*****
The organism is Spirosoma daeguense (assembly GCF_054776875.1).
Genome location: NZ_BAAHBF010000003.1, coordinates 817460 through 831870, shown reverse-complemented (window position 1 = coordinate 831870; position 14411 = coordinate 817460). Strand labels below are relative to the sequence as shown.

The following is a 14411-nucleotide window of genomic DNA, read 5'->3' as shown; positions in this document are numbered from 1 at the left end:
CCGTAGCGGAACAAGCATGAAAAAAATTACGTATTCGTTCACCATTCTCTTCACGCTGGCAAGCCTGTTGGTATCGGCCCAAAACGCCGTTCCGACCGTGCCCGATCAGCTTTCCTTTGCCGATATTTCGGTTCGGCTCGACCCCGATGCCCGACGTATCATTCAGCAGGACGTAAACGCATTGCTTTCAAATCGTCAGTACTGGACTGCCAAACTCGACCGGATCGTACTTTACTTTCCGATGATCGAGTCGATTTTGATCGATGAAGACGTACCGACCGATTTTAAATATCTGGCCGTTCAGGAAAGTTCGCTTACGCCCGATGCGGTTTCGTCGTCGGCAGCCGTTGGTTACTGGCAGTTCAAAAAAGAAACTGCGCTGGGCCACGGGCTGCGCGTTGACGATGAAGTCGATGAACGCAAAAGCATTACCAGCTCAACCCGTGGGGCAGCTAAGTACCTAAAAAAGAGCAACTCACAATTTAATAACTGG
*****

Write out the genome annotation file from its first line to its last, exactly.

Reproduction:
The organism is Spirosoma daeguense (assembly GCF_054776875.1).
Genome location: NZ_BAAHBF010000003.1, coordinates 817460 through 831870, shown reverse-complemented (window position 1 = coordinate 831870; position 14411 = coordinate 817460). Strand labels below are relative to the sequence as shown.

The following is a 14411-nucleotide window of genomic DNA, read 5'->3' as shown; positions in this document are numbered from 1 at the left end:
CCGTAGCGGAACAAGCATGAAAAAAATTACGTATTCGTTCACCATTCTCTTCACGCTGGCAAGCCTGTTGGTATCGGCCCAAAACGCCGTTCCGACCGTGCCCGATCAGCTTTCCTTTGCCGATATTTCGGTTCGGCTCGACCCCGATGCCCGACGTATCATTCAGCAGGACGTAAACGCATTGCTTTCAAATCGTCAGTACTGGACTGCCAAACTCGACCGGATCGTACTTTACTTTCCGATGATCGAGTCGATTTTGATCGATGAAGACGTACCGACCGATTTTAAATATCTGGCCGTTCAGGAAAGTTCGCTTACGCCCGATGCGGTTTCGTCGTCGGCAGCCGTTGGTTACTGGCAGTTCAAAAAAGAAACTGCGCTGGGCCACGGGCTGCGCGTTGACGATGAAGTCGATGAACGCAAAAGCATTACCAGCTCAACCCGTGGGGCAGCTAAGTACCTAAAAAAGAGCAACTCACAATTTAATAACTGG